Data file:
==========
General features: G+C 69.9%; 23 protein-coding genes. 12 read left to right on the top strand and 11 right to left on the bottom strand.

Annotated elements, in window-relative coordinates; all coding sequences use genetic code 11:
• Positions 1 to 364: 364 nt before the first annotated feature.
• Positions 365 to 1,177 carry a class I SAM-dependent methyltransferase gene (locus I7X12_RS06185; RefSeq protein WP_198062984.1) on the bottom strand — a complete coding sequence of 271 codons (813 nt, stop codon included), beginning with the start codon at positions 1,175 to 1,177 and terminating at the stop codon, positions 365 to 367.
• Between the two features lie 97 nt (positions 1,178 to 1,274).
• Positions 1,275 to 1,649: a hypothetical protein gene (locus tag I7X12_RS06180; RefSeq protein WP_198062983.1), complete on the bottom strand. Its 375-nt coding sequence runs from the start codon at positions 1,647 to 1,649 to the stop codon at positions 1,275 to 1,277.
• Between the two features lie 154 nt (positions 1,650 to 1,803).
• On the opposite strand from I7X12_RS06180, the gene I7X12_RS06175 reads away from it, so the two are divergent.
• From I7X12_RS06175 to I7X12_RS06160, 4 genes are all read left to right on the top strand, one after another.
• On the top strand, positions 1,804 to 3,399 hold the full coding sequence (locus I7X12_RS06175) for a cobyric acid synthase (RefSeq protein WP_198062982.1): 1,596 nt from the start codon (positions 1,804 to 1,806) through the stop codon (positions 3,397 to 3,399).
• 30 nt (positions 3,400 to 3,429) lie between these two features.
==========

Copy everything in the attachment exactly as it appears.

General features: G+C 69.9%; 23 protein-coding genes. 12 read left to right on the top strand and 11 right to left on the bottom strand.

Annotated elements, in window-relative coordinates; all coding sequences use genetic code 11:
• Positions 1 to 364: 364 nt before the first annotated feature.
• Positions 365 to 1,177 carry a class I SAM-dependent methyltransferase gene (locus I7X12_RS06185; RefSeq protein WP_198062984.1) on the bottom strand — a complete coding sequence of 271 codons (813 nt, stop codon included), beginning with the start codon at positions 1,175 to 1,177 and terminating at the stop codon, positions 365 to 367.
• Between the two features lie 97 nt (positions 1,178 to 1,274).
• Positions 1,275 to 1,649: a hypothetical protein gene (locus tag I7X12_RS06180; RefSeq protein WP_198062983.1), complete on the bottom strand. Its 375-nt coding sequence runs from the start codon at positions 1,647 to 1,649 to the stop codon at positions 1,275 to 1,277.
• Between the two features lie 154 nt (positions 1,650 to 1,803).
• On the opposite strand from I7X12_RS06180, the gene I7X12_RS06175 reads away from it, so the two are divergent.
• From I7X12_RS06175 to I7X12_RS06160, 4 genes are all read left to right on the top strand, one after another.
• On the top strand, positions 1,804 to 3,399 hold the full coding sequence (locus I7X12_RS06175) for a cobyric acid synthase (RefSeq protein WP_198062982.1): 1,596 nt from the start codon (positions 1,804 to 1,806) through the stop codon (positions 3,397 to 3,399).
• 30 nt (positions 3,400 to 3,429) lie between these two features.